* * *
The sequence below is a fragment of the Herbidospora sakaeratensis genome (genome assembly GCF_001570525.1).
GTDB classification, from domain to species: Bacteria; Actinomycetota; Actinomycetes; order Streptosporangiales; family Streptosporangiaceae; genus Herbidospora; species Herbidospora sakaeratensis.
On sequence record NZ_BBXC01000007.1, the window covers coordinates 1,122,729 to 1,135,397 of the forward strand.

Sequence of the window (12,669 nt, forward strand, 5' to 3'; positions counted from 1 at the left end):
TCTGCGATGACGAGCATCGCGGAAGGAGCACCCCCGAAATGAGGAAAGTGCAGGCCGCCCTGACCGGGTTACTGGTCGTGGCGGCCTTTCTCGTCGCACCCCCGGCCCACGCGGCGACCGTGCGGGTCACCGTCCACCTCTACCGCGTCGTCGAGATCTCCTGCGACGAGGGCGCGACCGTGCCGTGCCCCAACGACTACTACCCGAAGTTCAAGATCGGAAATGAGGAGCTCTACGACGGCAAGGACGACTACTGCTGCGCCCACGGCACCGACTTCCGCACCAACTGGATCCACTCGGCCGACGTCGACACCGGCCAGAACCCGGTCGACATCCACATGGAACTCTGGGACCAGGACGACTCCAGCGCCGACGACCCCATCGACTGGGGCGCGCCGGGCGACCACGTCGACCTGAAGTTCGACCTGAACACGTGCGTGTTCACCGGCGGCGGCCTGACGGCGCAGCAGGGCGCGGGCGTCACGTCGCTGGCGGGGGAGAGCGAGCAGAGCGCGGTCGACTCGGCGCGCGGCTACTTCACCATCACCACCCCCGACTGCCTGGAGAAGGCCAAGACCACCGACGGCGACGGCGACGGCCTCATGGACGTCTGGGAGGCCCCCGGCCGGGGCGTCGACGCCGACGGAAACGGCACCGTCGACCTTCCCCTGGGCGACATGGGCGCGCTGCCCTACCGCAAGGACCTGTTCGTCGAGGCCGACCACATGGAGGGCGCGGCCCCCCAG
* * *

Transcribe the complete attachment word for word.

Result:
The sequence below is a fragment of the Herbidospora sakaeratensis genome (genome assembly GCF_001570525.1).
GTDB classification, from domain to species: Bacteria; Actinomycetota; Actinomycetes; order Streptosporangiales; family Streptosporangiaceae; genus Herbidospora; species Herbidospora sakaeratensis.
On sequence record NZ_BBXC01000007.1, the window covers coordinates 1,122,729 to 1,135,397 of the forward strand.

Sequence of the window (12,669 nt, forward strand, 5' to 3'; positions counted from 1 at the left end):
TCTGCGATGACGAGCATCGCGGAAGGAGCACCCCCGAAATGAGGAAAGTGCAGGCCGCCCTGACCGGGTTACTGGTCGTGGCGGCCTTTCTCGTCGCACCCCCGGCCCACGCGGCGACCGTGCGGGTCACCGTCCACCTCTACCGCGTCGTCGAGATCTCCTGCGACGAGGGCGCGACCGTGCCGTGCCCCAACGACTACTACCCGAAGTTCAAGATCGGAAATGAGGAGCTCTACGACGGCAAGGACGACTACTGCTGCGCCCACGGCACCGACTTCCGCACCAACTGGATCCACTCGGCCGACGTCGACACCGGCCAGAACCCGGTCGACATCCACATGGAACTCTGGGACCAGGACGACTCCAGCGCCGACGACCCCATCGACTGGGGCGCGCCGGGCGACCACGTCGACCTGAAGTTCGACCTGAACACGTGCGTGTTCACCGGCGGCGGCCTGACGGCGCAGCAGGGCGCGGGCGTCACGTCGCTGGCGGGGGAGAGCGAGCAGAGCGCGGTCGACTCGGCGCGCGGCTACTTCACCATCACCACCCCCGACTGCCTGGAGAAGGCCAAGACCACCGACGGCGACGGCGACGGCCTCATGGACGTCTGGGAGGCCCCCGGCCGGGGCGTCGACGCCGACGGAAACGGCACCGTCGACCTTCCCCTGGGCGACATGGGCGCGCTGCCCTACCGCAAGGACCTGTTCGTCGAGGCCGACCACATGGAGGGCGCGGCCCCCCAG